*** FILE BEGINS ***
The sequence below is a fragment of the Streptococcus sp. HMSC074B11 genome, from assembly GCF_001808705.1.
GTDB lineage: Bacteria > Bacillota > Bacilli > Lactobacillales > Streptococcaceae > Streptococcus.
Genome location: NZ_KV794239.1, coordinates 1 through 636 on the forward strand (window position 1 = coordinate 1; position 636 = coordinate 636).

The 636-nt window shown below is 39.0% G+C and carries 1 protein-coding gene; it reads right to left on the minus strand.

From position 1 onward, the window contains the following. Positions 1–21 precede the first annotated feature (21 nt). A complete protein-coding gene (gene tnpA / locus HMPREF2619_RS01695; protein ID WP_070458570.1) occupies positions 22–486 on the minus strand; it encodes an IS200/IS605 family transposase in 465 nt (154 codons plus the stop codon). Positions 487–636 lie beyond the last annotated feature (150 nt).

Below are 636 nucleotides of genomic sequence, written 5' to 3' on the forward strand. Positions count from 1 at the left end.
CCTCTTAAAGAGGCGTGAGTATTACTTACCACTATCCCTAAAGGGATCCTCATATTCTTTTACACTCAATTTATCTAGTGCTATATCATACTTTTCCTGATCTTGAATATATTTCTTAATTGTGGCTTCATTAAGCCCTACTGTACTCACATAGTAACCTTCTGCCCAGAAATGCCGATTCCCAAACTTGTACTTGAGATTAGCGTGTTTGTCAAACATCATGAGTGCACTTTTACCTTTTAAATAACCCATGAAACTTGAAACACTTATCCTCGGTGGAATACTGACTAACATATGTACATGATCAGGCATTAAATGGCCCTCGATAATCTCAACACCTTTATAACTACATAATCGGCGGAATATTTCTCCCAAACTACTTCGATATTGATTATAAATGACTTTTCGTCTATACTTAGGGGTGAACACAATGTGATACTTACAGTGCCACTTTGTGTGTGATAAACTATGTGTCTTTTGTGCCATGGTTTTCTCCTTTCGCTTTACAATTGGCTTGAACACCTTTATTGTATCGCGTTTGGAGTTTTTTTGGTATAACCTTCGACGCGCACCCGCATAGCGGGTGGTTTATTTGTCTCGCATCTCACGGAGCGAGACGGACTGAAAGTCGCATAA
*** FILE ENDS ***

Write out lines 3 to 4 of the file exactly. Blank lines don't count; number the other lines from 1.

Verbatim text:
Genome location: NZ_KV794239.1, coordinates 1 through 636 on the forward strand (window position 1 = coordinate 1; position 636 = coordinate 636).

The 636-nt window shown below is 39.0% G+C and carries 1 protein-coding gene; it reads right to left on the minus strand.